Thursday, March 22, 2012

Anchors aweigh

The fake tattoo I drew on my wrist

I've been meaning to make this post for a while now, but I wanted to wait until my tattoo was all healed up. And it has healed beautifully! Yay. These pictures run in chronological order, but my post doesn't. Oops. Warning: slightly squeamish (like swollen skin, no needles!) images posted. Proceed with caution.

The original image from Bowsprite

I've wanted a tattoo for a very, very long time. Most people go through that phase in college of wanting a tattoo, and some actually go through with it. One of my hallmates freshman year got a tattoo, and I believe she doesn't regret it at all, which is fantastic. I also have a friend who got a tattoo when she was around that age and she doesn't exactly love it now. I had a plan, knew exactly what I wanted--a Baskerville typeset ampersand on my left ankle, which for me was a representation of my major and something I really loved (Latin; ampersands developed from a chronic shortening of the Latin word for "and", which is "et"). And honestly, I'm still thinking about getting that tattoo. But throughout college, the timing and/or the money was never right, and I did worry about one day regretting it. I'm glad I waited, though, because now, if I have a child and they try to get a tattoo and fight me on it, saying I have one, I can fight back and say that I waited until 25 so that's how long they can wait too!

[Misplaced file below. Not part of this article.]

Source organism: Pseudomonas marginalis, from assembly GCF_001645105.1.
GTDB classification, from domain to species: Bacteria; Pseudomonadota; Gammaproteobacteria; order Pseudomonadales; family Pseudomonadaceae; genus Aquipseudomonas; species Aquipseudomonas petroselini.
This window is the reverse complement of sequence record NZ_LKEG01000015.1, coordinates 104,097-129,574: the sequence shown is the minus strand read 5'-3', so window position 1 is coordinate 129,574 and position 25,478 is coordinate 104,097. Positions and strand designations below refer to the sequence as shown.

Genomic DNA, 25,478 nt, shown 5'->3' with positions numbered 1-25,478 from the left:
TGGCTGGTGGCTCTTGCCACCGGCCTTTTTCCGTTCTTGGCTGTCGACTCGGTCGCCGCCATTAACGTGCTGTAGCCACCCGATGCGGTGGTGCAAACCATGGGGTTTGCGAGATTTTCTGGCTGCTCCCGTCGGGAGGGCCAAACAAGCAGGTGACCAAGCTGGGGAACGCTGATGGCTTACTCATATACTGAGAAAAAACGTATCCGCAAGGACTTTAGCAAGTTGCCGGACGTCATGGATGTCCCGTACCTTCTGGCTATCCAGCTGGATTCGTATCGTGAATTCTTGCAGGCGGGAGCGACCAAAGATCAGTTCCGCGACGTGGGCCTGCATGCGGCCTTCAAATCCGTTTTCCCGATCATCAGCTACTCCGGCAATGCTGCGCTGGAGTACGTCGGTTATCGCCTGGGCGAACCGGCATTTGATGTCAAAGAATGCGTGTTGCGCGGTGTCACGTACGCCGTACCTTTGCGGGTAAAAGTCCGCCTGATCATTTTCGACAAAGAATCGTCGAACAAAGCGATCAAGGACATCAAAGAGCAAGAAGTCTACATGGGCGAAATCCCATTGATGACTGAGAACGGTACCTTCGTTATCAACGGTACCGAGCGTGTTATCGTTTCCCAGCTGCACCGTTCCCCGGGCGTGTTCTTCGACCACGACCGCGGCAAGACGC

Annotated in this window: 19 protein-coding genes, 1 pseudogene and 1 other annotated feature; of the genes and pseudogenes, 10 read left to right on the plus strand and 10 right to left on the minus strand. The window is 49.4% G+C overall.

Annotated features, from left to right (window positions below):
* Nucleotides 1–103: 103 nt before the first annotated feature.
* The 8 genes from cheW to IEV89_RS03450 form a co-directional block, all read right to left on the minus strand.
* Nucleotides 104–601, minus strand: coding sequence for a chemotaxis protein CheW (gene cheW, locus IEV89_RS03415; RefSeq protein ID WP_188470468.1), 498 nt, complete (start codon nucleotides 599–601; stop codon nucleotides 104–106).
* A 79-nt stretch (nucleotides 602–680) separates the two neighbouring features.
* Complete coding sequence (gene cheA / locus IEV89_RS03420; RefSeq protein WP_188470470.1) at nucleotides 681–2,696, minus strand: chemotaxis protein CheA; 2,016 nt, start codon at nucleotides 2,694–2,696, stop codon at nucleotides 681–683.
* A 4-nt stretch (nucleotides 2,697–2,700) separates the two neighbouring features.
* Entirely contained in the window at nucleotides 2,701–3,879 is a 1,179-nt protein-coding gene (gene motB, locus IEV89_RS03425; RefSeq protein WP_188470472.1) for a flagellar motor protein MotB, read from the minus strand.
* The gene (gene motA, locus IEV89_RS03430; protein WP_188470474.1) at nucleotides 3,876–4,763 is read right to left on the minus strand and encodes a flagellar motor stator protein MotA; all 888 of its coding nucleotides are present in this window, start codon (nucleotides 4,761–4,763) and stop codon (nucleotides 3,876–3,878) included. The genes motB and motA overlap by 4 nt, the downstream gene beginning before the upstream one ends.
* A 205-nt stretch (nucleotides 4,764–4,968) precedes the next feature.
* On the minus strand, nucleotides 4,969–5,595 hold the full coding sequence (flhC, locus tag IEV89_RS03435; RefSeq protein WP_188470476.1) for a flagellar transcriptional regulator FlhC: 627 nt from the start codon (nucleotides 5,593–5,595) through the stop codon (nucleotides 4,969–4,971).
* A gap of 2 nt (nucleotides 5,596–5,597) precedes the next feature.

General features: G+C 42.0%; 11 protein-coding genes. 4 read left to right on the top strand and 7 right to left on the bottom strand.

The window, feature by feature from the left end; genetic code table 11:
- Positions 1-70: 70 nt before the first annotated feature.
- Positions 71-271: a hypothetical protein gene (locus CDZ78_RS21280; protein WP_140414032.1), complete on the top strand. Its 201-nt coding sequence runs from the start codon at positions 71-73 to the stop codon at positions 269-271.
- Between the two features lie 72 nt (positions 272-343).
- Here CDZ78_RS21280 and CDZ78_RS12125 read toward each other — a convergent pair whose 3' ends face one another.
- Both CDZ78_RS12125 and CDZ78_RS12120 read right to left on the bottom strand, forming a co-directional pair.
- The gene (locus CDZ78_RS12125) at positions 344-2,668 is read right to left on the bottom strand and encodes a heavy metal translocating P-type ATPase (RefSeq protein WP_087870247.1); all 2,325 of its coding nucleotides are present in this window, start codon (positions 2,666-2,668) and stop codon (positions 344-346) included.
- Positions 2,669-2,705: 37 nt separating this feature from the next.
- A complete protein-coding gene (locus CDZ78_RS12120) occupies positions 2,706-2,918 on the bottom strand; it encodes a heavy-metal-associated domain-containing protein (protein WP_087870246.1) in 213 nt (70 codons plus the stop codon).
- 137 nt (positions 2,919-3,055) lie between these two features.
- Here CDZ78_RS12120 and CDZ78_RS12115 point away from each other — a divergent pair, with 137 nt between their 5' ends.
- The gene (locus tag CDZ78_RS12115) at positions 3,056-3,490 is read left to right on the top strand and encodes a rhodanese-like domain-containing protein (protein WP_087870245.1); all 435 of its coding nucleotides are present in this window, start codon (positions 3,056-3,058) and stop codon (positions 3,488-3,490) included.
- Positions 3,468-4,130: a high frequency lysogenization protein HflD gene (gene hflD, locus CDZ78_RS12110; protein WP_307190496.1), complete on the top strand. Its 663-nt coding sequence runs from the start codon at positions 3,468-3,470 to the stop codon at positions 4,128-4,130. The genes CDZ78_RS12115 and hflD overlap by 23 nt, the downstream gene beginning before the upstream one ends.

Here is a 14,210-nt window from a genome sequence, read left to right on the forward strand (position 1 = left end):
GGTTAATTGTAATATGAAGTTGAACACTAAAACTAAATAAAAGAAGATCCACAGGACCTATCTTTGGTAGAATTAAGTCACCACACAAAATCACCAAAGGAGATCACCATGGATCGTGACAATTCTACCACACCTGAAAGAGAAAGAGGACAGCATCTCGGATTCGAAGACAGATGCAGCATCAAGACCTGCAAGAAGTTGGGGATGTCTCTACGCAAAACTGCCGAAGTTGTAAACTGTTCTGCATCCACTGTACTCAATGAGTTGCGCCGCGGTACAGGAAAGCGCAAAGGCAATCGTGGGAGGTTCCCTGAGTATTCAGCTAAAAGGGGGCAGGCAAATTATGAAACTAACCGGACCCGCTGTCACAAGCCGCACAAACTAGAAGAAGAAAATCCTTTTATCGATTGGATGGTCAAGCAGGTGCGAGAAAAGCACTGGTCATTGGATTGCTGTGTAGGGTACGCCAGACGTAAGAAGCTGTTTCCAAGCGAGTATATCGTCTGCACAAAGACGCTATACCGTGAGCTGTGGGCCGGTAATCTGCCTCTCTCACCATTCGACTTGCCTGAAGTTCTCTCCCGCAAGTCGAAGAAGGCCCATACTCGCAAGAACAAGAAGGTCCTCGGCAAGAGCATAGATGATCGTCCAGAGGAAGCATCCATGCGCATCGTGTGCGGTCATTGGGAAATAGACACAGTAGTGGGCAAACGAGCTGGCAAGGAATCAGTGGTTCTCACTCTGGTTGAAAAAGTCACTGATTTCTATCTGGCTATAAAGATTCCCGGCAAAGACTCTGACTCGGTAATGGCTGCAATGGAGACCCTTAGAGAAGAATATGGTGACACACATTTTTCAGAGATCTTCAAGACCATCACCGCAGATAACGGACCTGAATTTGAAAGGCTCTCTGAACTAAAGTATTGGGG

My line trace over the original painting

Anyway. I continued to think about tattoos, and the idea of having one rolled around in my head on and off for the rest of my college career and into my current setting. The stigma surrounding tattoos now is far different (and less) than it was 50 and even 10 years ago, and I found little resistance on most fronts regarding getting one. I told my mom first, and she basically said "well, you know how I feel about them, but I'm not going to stop you". My dad just grunted and asked what was on tv, and my coworkers and friends all offered various tips, tidbits and prayers for my soul pre-ink.

The finished product, 45 minutes after tattooing

I did a lot of research before getting my tattoo, from making a Pinterest board for ideas to reading LA Ink's tips for safe tattooing and aftercare. Though I don't necessarily agree with her choice in men, Kat Von D runs an impeccably clean shop and does beautiful work, so I have no problem listening to her when it comes to tattoo care. I also drew on a version of my tattoo (see first picture) and left it there for a week, redrawing as necessary, to see how I'd like it. I knew I wanted it when I finally washed it off and I missed it.

Two hours after tattooing